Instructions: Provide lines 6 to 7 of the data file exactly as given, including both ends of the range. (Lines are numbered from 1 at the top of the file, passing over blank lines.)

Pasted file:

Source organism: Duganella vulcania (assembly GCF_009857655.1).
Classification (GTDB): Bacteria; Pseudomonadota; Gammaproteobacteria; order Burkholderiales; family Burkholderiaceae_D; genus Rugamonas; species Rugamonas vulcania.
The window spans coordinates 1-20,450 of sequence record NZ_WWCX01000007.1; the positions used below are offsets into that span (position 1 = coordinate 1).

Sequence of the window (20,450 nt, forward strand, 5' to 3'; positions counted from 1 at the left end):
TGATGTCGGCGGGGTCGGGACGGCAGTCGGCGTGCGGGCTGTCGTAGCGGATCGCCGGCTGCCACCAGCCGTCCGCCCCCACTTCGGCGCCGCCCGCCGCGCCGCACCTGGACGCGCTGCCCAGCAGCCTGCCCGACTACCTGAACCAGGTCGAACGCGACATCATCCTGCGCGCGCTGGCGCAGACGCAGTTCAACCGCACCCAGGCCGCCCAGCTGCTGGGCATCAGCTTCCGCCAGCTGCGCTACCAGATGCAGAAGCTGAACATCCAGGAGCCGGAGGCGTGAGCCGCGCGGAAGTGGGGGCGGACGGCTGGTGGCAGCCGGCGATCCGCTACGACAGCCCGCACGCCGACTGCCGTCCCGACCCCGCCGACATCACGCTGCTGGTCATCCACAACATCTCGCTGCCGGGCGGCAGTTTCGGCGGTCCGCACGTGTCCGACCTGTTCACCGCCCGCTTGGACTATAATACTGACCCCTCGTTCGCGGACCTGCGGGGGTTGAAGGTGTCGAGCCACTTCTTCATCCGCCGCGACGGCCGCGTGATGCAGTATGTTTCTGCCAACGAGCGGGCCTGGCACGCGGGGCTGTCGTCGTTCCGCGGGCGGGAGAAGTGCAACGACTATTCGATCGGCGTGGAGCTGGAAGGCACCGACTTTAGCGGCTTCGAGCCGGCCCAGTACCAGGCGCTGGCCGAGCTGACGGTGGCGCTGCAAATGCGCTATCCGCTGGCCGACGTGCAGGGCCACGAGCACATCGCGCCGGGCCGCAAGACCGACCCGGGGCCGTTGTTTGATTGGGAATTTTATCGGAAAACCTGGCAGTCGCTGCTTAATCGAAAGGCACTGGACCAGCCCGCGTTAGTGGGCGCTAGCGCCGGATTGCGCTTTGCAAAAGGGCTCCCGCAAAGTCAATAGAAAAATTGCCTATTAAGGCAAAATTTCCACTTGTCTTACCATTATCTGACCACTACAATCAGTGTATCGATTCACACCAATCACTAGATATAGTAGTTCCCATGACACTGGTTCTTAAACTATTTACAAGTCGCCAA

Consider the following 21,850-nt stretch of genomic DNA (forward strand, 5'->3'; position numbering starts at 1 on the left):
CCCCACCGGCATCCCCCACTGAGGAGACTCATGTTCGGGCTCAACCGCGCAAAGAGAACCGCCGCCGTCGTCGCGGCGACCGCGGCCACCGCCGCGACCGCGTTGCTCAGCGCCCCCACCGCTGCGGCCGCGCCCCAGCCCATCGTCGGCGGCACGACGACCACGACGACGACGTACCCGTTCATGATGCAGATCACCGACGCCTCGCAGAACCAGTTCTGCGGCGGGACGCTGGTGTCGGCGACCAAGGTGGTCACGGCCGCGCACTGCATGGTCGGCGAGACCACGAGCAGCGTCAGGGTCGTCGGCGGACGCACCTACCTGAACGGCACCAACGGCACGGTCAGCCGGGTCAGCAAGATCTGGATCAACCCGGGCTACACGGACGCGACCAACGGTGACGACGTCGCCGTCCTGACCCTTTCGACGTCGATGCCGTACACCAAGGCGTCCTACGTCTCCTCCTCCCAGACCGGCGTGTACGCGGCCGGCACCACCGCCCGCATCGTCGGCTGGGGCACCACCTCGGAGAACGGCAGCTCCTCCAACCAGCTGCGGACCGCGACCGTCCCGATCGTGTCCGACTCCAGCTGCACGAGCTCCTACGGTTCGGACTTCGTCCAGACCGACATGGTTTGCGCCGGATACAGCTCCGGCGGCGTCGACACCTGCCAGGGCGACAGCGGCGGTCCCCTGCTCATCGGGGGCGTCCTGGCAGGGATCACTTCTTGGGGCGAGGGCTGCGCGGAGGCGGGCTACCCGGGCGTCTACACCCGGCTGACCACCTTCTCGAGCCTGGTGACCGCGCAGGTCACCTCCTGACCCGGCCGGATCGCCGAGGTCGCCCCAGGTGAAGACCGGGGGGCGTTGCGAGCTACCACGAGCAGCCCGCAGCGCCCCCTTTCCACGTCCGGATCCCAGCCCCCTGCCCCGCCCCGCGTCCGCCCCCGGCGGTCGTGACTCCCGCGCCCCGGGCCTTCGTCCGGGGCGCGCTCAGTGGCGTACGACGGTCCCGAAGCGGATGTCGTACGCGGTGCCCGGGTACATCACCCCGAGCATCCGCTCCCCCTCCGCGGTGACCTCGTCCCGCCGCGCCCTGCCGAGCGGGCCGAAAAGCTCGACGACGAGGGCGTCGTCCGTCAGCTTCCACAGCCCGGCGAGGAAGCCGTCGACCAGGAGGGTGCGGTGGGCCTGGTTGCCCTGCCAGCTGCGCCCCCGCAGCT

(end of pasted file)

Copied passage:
Consider the following 21,850-nt stretch of genomic DNA (forward strand, 5'->3'; position numbering starts at 1 on the left):
CCCCACCGGCATCCCCCACTGAGGAGACTCATGTTCGGGCTCAACCGCGCAAAGAGAACCGCCGCCGTCGTCGCGGCGACCGCGGCCACCGCCGCGACCGCGTTGCTCAGCGCCCCCACCGCTGCGGCCGCGCCCCAGCCCATCGTCGGCGGCACGACGACCACGACGACGACGTACCCGTTCATGATGCAGATCACCGACGCCTCGCAGAACCAGTTCTGCGGCGGGACGCTGGTGTCGGCGACCAAGGTGGTCACGGCCGCGCACTGCATGGTCGGCGAGACCACGAGCAGCGTCAGGGTCGTCGGCGGACGCACCTACCTGAACGGCACCAACGGCACGGTCAGCCGGGTCAGCAAGATCTGGATCAACCCGGGCTACACGGACGCGACCAACGGTGACGACGTCGCCGTCCTGACCCTTTCGACGTCGATGCCGTACACCAAGGCGTCCTACGTCTCCTCCTCCCAGACCGGCGTGTACGCGGCCGGCACCACCGCCCGCATCGTCGGCTGGGGCACCACCTCGGAGAACGGCAGCTCCTCCAACCAGCTGCGGACCGCGACCGTCCCGATCGTGTCCGACTCCAGCTGCACGAGCTCCTACGGTTCGGACTTCGTCCAGACCGACATGGTTTGCGCCGGATACAGCTCCGGCGGCGTCGACACCTGCCAGGGCGACAGCGGCGGTCCCCTGCTCATCGGGGGCGTCCTGGCAGGGATCACTTCTTGGGGCGAGGGCTGCGCGGAGGCGGGCTACCCGGGCGTCTACACCCGGCTGACCACCTTCTCGAGCCTGGTGACCGCGCAGGTCACCTCCTGACCCGGCCGGATCGCCGAGGTCGCCCCAGGTGAAGACCGGGGGGCGTTGCGAGCTACCACGAGCAGCCCGCAGCGCCCCCTTTCCACGTCCGGATCCCAGCCCCCTGCCCCGCCCCGCGTCCGCCCCCGGCGGTCGTGACTCCCGCGCCCCGGGCCTTCGTCCGGGGCGCGCTCAGTGGCGTACGACGGTCCCGAAGCGGATGTCGTACGCGGTGCCCGGGTACATCACCCCGAGCATCCGCTCCCCCTCCGCGGTGACCTCGTCCCGCCGCGCCCTGCCGAGCGGGCCGAAAAGCTCGACGACGAGGGCGTCGTCCGTCAGCTTCCACAGCCCGGCGAGGAAGCCGTCGACCAGGAGGGTGCGGTGGGCCTGGTTGCCCTGCCAGCTGCGCCCCCGCAGCT